Description

Mar. 6, 1923.
v W. J. BERNETT.
FUEL MIXER FOR EXPLOSION MOTORS.
HLED APR. 22, I920.
w a 2/ M fi a 5 ,0 c W m o 0 4 o w 1% 9w W7 0 2 r /h 0 m 9 W i W e i Patented Mar. 6, 1923.
are
I J'. BERNETT, OF KANSAS CITY, MISSOURI.
ronr. MIXER ron EXPLOSION MOTORS.
Application filed April 22, 1920. Serial No. 375,794.
, To all whom it may concern:
Be it known that I, WILLIS J. BERNETT, a citizen of the United States, residing at Kansas City, in the county of Jackson and State of Missouri, have invented certain new and useful Improvements in Fuel Mixers for Explosion Motors; and I do declare the following to be a full, clear, and exact description of the invention, such as will enable others skilled in the art to which it appertains to make and use the same, refer ence being had to the accompanying drawings, and to the letters and figures of reference marked thereon, which form a part of this specification.
This invention relates to an air and gas or vapor mixer whereby liquid fuel is adapted to be vaporized or gasified and then mixed with air, preparatory to being introduced into the combustion cylinder of an explosion motor as the fuel charge.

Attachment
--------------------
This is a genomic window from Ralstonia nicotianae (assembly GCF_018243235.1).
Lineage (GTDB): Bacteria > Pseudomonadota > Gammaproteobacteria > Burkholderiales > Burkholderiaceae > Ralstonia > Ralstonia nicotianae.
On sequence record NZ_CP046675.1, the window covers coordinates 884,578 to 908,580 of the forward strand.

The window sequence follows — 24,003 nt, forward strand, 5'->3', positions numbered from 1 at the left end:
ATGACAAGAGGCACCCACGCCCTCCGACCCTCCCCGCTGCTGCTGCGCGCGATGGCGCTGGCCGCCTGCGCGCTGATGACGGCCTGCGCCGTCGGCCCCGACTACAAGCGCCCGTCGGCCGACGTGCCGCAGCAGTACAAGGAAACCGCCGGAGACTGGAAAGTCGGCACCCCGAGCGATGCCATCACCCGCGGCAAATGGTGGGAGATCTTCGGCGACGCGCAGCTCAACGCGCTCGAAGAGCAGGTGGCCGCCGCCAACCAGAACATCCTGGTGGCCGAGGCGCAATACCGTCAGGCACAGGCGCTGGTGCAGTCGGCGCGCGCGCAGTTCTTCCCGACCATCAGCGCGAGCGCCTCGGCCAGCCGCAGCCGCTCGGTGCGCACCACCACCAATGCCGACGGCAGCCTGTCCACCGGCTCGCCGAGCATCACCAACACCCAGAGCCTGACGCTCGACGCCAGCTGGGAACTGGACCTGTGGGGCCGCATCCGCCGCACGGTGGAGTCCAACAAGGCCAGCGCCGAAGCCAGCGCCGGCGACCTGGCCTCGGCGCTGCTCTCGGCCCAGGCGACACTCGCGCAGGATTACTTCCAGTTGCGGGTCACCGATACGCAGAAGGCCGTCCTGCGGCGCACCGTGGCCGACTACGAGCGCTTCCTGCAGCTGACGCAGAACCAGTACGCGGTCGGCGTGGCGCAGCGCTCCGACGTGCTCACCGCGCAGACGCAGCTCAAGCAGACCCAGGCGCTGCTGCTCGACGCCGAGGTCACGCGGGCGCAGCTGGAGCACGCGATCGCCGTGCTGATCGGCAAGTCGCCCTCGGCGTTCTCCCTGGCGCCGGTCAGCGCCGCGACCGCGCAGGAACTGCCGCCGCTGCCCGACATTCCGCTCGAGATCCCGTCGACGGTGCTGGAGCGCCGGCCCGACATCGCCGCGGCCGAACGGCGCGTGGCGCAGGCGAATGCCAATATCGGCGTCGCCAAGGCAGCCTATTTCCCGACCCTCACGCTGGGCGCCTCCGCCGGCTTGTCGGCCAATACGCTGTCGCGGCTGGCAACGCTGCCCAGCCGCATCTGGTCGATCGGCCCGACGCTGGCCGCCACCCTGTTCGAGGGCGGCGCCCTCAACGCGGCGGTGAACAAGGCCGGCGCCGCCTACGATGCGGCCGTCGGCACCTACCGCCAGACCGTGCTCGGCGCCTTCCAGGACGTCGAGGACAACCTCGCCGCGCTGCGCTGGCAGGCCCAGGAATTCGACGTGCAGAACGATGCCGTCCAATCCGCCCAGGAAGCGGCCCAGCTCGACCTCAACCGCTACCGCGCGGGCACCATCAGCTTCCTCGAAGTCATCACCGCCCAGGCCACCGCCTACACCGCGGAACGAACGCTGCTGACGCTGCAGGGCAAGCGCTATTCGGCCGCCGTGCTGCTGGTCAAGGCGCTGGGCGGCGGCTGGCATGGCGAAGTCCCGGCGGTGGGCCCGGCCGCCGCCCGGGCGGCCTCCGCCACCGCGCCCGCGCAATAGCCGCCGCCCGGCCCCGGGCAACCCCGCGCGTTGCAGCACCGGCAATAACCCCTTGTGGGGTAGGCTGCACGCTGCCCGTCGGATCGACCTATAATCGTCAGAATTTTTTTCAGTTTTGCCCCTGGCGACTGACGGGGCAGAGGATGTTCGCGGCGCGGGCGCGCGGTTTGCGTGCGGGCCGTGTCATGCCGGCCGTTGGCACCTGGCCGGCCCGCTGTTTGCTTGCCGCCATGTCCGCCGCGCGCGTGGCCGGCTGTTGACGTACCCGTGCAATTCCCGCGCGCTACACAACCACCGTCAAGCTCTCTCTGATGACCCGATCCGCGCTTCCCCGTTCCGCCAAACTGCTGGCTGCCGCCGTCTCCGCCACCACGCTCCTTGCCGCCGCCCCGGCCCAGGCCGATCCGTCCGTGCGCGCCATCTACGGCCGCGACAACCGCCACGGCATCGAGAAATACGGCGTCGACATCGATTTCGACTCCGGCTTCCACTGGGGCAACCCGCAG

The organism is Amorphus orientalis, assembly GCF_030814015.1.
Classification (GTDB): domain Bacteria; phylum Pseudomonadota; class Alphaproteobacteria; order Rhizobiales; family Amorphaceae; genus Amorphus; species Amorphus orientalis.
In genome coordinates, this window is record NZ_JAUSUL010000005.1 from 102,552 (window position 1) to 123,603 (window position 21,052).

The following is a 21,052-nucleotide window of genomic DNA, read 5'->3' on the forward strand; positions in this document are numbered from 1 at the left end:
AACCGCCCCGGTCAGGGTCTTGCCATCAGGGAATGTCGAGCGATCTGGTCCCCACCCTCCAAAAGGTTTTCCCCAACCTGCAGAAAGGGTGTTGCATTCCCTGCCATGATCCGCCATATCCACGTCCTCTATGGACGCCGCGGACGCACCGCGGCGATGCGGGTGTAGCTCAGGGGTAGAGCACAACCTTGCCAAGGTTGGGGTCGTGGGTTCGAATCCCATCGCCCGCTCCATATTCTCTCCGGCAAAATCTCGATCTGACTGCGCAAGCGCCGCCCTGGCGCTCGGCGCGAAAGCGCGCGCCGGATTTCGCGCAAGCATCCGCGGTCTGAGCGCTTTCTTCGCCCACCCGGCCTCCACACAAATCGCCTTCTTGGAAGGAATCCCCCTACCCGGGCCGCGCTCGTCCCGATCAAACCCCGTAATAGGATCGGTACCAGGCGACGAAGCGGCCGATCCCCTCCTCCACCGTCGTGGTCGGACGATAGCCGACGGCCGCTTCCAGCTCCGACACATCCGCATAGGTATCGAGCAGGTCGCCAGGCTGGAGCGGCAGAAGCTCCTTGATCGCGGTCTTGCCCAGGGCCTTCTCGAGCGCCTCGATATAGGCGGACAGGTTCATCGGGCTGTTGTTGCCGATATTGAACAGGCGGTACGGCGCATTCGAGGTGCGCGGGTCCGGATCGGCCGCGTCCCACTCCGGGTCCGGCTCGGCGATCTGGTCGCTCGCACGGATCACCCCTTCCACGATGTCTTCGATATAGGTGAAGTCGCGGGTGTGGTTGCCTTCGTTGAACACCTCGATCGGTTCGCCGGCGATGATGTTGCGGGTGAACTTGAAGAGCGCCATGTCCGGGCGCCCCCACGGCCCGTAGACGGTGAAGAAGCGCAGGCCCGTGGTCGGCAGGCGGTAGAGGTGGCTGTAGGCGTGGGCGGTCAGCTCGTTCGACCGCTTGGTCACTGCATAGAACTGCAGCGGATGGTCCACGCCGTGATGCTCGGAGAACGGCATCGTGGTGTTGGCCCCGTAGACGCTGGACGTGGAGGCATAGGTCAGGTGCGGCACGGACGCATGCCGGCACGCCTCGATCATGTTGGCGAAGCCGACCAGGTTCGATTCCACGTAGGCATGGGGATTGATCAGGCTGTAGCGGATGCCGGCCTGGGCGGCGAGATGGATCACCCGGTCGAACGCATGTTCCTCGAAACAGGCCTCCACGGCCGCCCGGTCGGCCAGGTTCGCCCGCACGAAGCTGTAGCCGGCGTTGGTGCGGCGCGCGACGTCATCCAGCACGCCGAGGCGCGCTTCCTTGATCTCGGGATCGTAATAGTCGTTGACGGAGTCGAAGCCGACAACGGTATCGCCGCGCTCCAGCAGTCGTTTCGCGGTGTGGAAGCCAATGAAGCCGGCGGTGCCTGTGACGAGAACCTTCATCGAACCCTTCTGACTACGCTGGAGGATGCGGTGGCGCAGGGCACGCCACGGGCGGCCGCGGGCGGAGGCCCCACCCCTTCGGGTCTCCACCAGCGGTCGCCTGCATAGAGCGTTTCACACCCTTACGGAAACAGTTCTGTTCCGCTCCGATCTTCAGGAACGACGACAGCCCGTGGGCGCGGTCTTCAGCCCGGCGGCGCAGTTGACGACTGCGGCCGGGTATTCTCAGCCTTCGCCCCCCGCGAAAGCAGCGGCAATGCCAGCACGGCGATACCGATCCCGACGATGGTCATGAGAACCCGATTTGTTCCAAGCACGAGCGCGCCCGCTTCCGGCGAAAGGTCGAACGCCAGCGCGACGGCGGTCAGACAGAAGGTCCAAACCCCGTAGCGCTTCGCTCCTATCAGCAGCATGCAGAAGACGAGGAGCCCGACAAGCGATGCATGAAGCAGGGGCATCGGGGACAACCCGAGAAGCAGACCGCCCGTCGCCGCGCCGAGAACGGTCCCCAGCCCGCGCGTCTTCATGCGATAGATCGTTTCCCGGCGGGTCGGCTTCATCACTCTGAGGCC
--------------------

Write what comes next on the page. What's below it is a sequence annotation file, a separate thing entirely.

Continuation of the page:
According to my lnventlon the fuel oil may be first gasified or vaporized and then mixed with a requisite amount of air to render it efficient as a fuel charge, the proportions of vapor and air being determined by certain measuring devices or valves employed outside of the combustion chamber of the engine. The construction of the device is such that true carburation does not take place but rather a mixing of the component parts of the fuel charge. The liquid constituent of the fuel charge is heated to a temperature high enough to vaporize or gasify it and as it mixes with the air, it will enter the combustion chamber in a heated condition so that ignition may be promoted by the compressionwithin the cylinder and the spark of the spark plug.
I have also provided means to be associated with the generating device whereby the liquid constituent may be primed or preheated in starting the engine.
Other novel features of the invention will be apparent by reference to the following description in connection with the accompanying drawings, in which Fig. I is a fragmentary, diagrammatic view of an engine to which my invention is applied, the intake manifold being shown partly in section.